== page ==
The initial climb to the 10,770-foot summit of northern New Mexico’s South Boundary Trail is a lung-buster, but the payoff is huge: a 20-mile amusement park of mountain-hugging singletrack dropping 3,500 feet through pine forests and aspen groves.
Linking the towns of Angel Fire and Taos, the South Boundary offers a variety of starting points and gives riders the choice of anything from a short, at times leisurely loop through the grassy meadows of Garcia Park, to a grueling 45-mile out-and-back slog from Taos. While it is possible to skip the uphill by driving to the park, if you take the thrill ride down to town, the only way to avoid the rocky and technical final three miles is to turn around and grind back up. Perfection does have a cost.
It takes a couple of months for the two hundred or more inches of snowfall to dry up, so riding the South Boundary too early in the year can be a muddy and exasperating adventure. It’s best not to hit it before June—or later. Cool temperatures and kaleidoscopic foliage make September and October prime season; the views make eyes pop year-round.
When Perry Farrell hopped a Greyhound from Miami to Los Angeles, he didn’t take much with him, just some art supplies, a bag of weed and a surfboard. As he bounced from apartment to apartment, that same surfboard was the one thing that always went with him, but he eventually stopped using it. When he got into music, he stopped surfing and sometimes didn’t see the outdoors for days at a time.
“I was a bit of a Howard Hughes. I was the guy who hadn’t cut his fingernails and was losing his mind in quiet and solitude, Farrell tells me. Farrell spent the better part of the 1980s and early 1990s in a haze of sex, drugs and rock’n’roll, but even in his darkest days, Farrell was productive. As the leader of the band Jane’s Addiction, he made his mark as one the most influential rock musicians of all time. He’s been called a visionary and an icon, and he earned the nickname “the Godfather, for his contributions to alternative rock.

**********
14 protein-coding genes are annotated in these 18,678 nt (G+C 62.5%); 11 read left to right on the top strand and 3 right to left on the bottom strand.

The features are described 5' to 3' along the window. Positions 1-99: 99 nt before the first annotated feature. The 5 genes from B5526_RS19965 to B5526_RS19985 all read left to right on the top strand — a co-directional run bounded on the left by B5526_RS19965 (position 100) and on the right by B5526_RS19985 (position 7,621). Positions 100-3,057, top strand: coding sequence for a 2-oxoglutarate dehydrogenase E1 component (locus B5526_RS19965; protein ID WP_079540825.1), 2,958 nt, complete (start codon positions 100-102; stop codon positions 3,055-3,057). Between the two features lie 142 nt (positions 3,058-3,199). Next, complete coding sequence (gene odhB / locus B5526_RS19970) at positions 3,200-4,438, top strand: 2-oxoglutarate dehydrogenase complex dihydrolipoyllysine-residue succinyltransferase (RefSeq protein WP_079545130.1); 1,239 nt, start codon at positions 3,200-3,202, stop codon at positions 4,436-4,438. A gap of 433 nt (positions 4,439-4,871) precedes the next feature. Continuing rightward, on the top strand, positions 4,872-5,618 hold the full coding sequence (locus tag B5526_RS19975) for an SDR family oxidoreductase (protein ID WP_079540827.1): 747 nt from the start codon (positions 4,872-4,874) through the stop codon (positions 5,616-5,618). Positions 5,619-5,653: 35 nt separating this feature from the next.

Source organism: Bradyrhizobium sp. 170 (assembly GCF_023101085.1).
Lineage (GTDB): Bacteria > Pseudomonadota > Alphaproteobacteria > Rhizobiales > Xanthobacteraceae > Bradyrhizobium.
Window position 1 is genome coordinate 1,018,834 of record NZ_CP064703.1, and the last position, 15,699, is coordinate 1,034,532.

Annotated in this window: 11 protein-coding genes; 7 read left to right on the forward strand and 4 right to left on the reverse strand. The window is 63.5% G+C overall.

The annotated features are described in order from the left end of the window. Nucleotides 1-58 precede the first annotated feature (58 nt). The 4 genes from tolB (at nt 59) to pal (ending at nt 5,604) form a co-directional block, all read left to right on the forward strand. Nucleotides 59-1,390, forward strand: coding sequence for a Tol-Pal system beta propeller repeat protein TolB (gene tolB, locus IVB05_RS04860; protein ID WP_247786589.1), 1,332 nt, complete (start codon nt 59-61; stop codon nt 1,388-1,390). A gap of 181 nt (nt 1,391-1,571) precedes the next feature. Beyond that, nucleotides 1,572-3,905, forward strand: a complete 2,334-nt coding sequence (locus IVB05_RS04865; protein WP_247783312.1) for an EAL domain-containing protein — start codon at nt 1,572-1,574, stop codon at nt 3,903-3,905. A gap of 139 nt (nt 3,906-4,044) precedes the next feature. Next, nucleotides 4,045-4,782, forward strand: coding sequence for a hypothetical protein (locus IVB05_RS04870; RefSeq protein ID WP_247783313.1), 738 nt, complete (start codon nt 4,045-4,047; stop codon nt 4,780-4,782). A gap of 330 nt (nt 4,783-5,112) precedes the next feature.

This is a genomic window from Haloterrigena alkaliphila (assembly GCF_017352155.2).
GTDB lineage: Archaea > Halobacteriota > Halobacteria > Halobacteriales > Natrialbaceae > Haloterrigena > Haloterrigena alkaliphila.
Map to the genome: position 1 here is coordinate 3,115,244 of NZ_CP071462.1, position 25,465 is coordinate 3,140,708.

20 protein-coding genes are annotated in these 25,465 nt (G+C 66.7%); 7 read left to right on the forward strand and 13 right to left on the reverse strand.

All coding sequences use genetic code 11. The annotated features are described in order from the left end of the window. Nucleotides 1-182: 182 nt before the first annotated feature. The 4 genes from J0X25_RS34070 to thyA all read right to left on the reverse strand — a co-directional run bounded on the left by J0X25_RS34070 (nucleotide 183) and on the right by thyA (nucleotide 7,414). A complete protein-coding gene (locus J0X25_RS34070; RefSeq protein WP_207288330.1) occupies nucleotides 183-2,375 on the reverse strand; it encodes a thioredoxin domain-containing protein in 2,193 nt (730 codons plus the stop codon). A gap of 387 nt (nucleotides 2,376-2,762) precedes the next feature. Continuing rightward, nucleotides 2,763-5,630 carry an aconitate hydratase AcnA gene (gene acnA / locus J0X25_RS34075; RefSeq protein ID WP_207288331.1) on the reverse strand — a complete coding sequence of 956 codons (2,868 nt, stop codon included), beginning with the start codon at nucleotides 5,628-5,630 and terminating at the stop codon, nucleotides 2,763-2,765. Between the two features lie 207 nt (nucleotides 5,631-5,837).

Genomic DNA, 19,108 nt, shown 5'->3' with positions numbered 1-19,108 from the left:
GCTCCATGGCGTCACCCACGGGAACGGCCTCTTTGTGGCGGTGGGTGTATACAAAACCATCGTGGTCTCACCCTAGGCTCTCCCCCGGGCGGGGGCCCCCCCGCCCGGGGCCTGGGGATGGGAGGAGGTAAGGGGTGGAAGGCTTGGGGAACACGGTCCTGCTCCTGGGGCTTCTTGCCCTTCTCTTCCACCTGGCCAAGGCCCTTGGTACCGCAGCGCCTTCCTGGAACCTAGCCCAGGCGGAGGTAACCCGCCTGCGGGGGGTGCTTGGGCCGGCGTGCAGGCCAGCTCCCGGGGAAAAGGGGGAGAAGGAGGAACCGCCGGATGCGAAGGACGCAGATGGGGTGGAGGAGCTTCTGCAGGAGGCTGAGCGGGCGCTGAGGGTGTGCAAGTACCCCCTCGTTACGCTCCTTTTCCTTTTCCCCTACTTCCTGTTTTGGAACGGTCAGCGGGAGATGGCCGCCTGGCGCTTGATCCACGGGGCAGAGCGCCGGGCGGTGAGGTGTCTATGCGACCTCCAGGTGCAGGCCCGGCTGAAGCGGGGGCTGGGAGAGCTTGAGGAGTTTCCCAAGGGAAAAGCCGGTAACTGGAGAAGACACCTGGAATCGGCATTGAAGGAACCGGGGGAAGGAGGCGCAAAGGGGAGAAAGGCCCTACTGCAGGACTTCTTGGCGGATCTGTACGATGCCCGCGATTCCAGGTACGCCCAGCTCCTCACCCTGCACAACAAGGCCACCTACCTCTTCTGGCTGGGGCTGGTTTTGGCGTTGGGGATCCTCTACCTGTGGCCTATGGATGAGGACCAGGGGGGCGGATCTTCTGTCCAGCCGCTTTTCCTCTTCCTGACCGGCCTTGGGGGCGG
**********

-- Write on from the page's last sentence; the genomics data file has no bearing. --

As global warming threatens their business models, some ski areas aim to minimize environmental impact.
The wind in your hair. Virgin snow at your feet. Clean mountain air and glorious vistas. Skiing is good, clean winter fun. It's frolicking in Mother Earth's playground. It's man communing with nature. And it's a threat to the very thing that makes it all possible: cold, snowy winters.
With its high-speed chair lifts and energy-hogging snowmaking operations -- all in the interest of enjoying the boreal winter -- the effect of the ski industry on climate change can't be discounted. Its fleets of diesel-powered snow cats and smokey two-stroke snowmobiles pollute the air. Cutting down trees for ski runs shrinks habitat for the local flora and fauna, and bringing thousands of 4x4-driving tourists into the middle of a forest every day can compromise wetlands and pollute rivers.
As enviro-awareness has been on the upswing in recent years, the ski industry has felt increasing pressure to reduce its ecological footprint -- both locally and globally. In 1998, Vail, one of the largest and most-trafficked ski resorts in North America, was the victim of an act of eco-terrorism precipitated by the ski area's perpetual quest to compete for the skier's dollar. Arsonists linked to the Earth Liberation Front destroyed a lodge and damaged ski lift towers, a ski patrol office and radio towers. Mainstream groups immediately condemned the acts, but because many ski areas operate on public lands -- leasing their black diamonds and blue squares from the federal government -- enviro groups hold them to high standards and have since tried harder to get the ski industry to use renewable energy, limit ski area sprawl and expand benignly.
Come in, Bob. Shut the door.
You’re wearing your blue paisley tie. Let me guess, it’s bi-millennial performance review time.
Should we start with your strengths or weaknesses?
What weaknesses? Am I not God?
I am the one true Creator. Technically, you’re still a junior associate.
I’ve been with the company for 13 billion years. What do I have to do to get a bump in pay grade? I do have my own universe.
Let’s start there: the slow growth of your universe.
It’s expanding at 46 miles per second.
I’m not talking about that kind of growth. I’m talking about developmental growth.
I don’t follow, Jefe.
For example, there is only one planet in your universe known to sustain life. What are your goals in this department?
I created a planet about a thousand years ago. It’s got everything. It’s the same size as Earth. It’s in a habitable zone and it revolves around a red dwarf. That’s pretentious Earth-speak for star or sun, not a little guy in a red suit.
I recall reading something like that in one of your constellation reports. I apologize.
NASA just discovered it last year. They call it Kepler-186f. What a dumb name. They gave real names to eight planets, nine if you count Pluto, and then they switch to this lame alphanumeric system. Talk about uninspired.
Can you bring me up to speed on the progress you’ve made on this project?
I admit it’s been slower than I’d like. I think I might have made the red dwarf too small. Ironic isn’t it?
Read it all at The Morning News.
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